The plaintiffs argued in the trial court, however, as they do before this court, that even if the contract did contain a cancellation notice, its location in the contract was improper. The trial court concluded that the award did not violate a clear public policy because the plaintiffs were unable to produce any case law holding that a defect in the location of the notice of cancellation, absent any other defect, was fatal.
Although the plaintiffs argued in the trial court that the contract violated § 42–135a (2), the trial court's decision did not reference that claim and was based solely on the portion of § 42–135a (1) that requires a seller to include a cancellation notice “in immediate proximity to the space reserved in the contract for the signature of the buyer.” The plaintiffs never filed a request for articulation to receive a ruling on their claim under § 42–135a (2). Moreover, the plaintiffs have failed to adequately brief their claim as to § 42–135a (2) by failing to set forth how the contract here at issue violates that subdivision. Thus, we decline to review the plaintiffs' claim to the extent that it asserts a violation of that sub-division.6
Our first step is to “determine whether the award implicates any explicit, well-defined, and dominant public policy.” Burr Road, supra, 316 Conn. at 630. We conclude that the arbitration award, insofar as it rejects the plaintiffs' challenge to the contract's notice of cancellation, does not “[implicate] any explicit, well-defined, and dominant public policy.” Id. Although our Supreme Court has recognized that compliance with § 20–429(a) is mandatory, it has not required perfect compliance. Wright Bros. Builders, Inc. v. Dowling, 247 Conn. 218, 230–31, 720 A.2d 235 (1998). “The HIA is a remedial statute that was enacted for the purpose of providing the public with a form of consumer protection against unscrupulous home improvement contractors․ The aim of the statute is to promote understanding on the part of consumers with respect to the terms of home improvement contracts and their right to cancel such contracts so as to allow them to make informed decisions when purchasing home improvement services․ While the purposes of the statute are advanced by an interpretation that makes compliance with the requirements of § 20–429(a) mandatory, it does not necessarily follow that advancement of the purposes also requires that the mandatory compliance with each subsection be technically perfect.” (Citations omitted.) Id., at 231.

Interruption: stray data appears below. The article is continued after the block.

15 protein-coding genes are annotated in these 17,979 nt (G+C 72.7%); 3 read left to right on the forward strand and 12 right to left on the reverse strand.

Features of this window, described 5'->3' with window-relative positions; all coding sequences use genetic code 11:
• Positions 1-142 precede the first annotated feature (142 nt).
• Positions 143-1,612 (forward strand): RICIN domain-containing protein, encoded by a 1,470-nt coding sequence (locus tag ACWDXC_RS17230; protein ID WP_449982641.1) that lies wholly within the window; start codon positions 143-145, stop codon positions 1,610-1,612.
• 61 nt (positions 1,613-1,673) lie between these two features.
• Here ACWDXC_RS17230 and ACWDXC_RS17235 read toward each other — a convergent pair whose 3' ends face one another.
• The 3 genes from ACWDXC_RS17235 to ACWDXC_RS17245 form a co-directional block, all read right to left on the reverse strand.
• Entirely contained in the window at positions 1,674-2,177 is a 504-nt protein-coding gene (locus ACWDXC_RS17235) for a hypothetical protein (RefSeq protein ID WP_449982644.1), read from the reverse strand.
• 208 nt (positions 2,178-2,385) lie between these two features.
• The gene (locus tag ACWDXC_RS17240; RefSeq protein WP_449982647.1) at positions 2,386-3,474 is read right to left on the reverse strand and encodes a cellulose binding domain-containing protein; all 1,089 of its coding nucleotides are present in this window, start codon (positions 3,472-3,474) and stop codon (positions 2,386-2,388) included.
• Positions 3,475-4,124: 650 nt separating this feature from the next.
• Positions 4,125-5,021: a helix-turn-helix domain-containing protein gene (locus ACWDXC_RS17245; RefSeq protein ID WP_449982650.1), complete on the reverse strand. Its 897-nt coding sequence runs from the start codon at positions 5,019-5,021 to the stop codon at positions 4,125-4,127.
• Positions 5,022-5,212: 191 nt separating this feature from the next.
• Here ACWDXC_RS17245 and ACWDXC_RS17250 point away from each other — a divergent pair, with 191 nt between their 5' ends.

In Dowling, our Supreme Court concluded that it would be inappropriate to require “technically perfect compliance” with § 20–429(a), and instead required “an interpretation of that section that acknowledges and furthers the remedial purposes of the statute․” Id. The plaintiff contractor in that case sought to fore-close a mechanic's lien after the defendant homeowners had failed to submit complete payment for renovations that the plaintiff had completed on their home. Id., at 223–24. The defendants claimed that their contract did not comply with the HIA because the plaintiff: (1) had not attached two copies of the notice of cancellation to it, in violation of § 42–135a (2); see footnote 5 of this opinion; and (2) had not entered the date of the transaction or the date by which the transaction could be cancelled on the notice of cancellation, in violation of § 42–135a (3).7 Id., at 226. The court in Dowling disagreed, noting first that, although the plaintiff had supplied only one copy of the cancellation notice to the homeowner, it had supplied another copy to the homeowner's husband, who was then acting as her agent. Id., at 232. Second, it noted that, even though there were no dates on the cancellation notice, “[t]he missing information ․ easily could have been gleaned from even the most cursory review of the contract.” Id., at 233. Therefore, the court concluded that “the alleged deviations ․ were of a minor and highly technical nature, and did not result in a lack of notice to the defendants that they had a right to cancel the contract within three days of the contract's signing.” Id., at 232. Accordingly, when a minor or technical defect in the cancellation notice of a home improvement contract does not result in a lack of notice to the homeowners of their right to cancel the contract within three days of the contract's signing, an arbitrator's award enforcing the contract against the homeowners cannot be found to violate an “explicit, well-defined, and dominant public policy”; Burr Road, supra, 316 Conn. at 630; of this state.